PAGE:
PADRE ISLAND NATIONAL SEA SHORE
This is a documentary of a trip I took with a commercial company down Padre Island National Seashore or PINS, as it is know by the locals PINS for 60 miles straight down the island in 4wd country. There were no streets, phones, bathrooms, stores, cell phone service, all they way down to Mansfield Pass, which is 60 miles from the hard top at (PINS).
I booked a charter with: Padre Island Expeditions TOUR with Colin Davis, who is a graduate of Mass Maritime, and is a captain of a tug boat that runs up and down the Mississippi River when he is working his regular job. It is not cheap, but I can guarantee you will get your money's worth. I took the photographic package and loved every minute of it.
Well, lets get started and see some photographs. These were all done with a Nikon Camera.
Ok. Some of these photos might need a further explanation? First two are of Colin. He is the fellow that provided the tour. Second photo is of Colin and his 4wd that you go down in. The rest are of various things you run into on your way down to Mansfield Pass, which is 60 miles from the hard top road starting at Malaquite Beach, PINS. There is an expression: Go prepared, or don't go at all. On the way down there I saw a Toyota Corolla being pulled out of 2' of sand. Now who in the hell would take a Corolla in a place where only 4wd vehicles should go?
There is a photo of the jumping off point is and you should have a truck with large wheels even there, and this is not even considred 4wd territority. There is another photo of the desolation and isolation, which I love. You are in wide open spaces here. You can't call anybody, because there is no cell phone service. If you have the money you could use IRIDIUM satellite phone service, and they have portable devices, but you would have to buy one out of Houston.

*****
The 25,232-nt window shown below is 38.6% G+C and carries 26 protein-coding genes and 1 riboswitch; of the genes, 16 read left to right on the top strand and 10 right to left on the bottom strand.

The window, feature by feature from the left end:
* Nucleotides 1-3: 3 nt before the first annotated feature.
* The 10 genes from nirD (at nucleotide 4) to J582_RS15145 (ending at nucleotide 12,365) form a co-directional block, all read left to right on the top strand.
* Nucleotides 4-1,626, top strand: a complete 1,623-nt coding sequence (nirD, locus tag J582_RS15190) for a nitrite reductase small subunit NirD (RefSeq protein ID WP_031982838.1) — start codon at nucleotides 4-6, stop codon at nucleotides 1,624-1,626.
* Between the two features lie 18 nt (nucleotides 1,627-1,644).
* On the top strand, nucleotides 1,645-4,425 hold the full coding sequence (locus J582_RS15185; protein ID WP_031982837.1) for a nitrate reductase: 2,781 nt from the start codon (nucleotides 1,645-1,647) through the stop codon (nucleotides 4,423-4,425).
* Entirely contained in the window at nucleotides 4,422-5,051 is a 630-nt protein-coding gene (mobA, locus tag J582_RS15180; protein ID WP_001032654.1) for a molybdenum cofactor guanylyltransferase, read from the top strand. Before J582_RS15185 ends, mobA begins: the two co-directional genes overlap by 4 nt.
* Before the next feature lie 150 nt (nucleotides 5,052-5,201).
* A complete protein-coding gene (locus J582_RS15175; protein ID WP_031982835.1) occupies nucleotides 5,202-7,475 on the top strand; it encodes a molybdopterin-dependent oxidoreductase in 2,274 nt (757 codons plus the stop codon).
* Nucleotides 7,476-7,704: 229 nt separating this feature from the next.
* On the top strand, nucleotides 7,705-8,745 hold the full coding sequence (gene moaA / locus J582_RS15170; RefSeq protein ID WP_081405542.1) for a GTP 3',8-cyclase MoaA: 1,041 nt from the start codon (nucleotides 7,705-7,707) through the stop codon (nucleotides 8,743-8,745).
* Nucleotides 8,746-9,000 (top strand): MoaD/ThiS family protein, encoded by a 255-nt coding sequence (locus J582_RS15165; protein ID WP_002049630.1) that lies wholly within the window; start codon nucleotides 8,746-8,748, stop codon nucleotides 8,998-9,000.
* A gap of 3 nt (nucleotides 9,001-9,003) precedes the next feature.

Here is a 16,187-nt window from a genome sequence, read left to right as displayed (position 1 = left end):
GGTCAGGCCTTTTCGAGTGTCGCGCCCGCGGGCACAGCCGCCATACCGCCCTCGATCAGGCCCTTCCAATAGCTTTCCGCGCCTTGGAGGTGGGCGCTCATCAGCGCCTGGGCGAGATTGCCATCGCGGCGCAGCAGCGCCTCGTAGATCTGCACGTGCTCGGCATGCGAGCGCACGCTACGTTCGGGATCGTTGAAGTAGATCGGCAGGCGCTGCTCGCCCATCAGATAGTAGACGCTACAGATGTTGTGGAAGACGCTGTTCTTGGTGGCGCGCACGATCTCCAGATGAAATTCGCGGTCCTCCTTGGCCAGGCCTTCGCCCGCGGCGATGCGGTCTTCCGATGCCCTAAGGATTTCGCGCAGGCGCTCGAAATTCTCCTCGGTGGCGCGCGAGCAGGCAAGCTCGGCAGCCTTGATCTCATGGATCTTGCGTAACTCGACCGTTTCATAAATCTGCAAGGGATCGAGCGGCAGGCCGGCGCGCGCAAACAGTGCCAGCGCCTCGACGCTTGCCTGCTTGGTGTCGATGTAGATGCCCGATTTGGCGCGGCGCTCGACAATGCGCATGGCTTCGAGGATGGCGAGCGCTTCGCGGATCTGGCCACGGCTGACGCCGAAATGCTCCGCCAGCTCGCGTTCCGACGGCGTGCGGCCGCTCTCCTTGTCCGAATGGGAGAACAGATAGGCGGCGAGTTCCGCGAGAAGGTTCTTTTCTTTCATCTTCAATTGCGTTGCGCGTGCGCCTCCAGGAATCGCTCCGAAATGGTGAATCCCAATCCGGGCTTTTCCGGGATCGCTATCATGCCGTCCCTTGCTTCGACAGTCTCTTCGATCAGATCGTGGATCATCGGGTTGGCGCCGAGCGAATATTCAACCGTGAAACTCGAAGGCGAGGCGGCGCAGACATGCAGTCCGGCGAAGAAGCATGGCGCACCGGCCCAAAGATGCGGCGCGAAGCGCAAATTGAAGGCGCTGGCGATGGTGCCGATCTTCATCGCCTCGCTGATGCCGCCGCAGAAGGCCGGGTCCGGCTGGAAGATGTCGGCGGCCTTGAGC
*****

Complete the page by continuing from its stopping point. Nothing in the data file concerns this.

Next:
The next series of photos will be of things that wash up on the beach, and the sea shells you can find at "Big Shell", which is about 30 to 35 miles south of the hard top. Why there I do not know, but it has to do with the way the currents run and the land mass under the sea that pulls them up to shore. Then about 55 miles down or so, you will encouter the Devil's Elbow, which is a place where junk and other stuff washes up. There is also Spanish gold there from the 1700's, where several Spanish Galleons dumped millions of dollars worth of coins and valuables all along this area during a hurricane. Don't start visualizing money. It is forbidden to use a metal detector and because this is also a trail for drug smugglers there are drones that patrol the skys above and would catch you if you were to try and use a metal detector. It is what it is. Sorry. Have fun anyway.
Click on each photo to enlarge it for better viewing.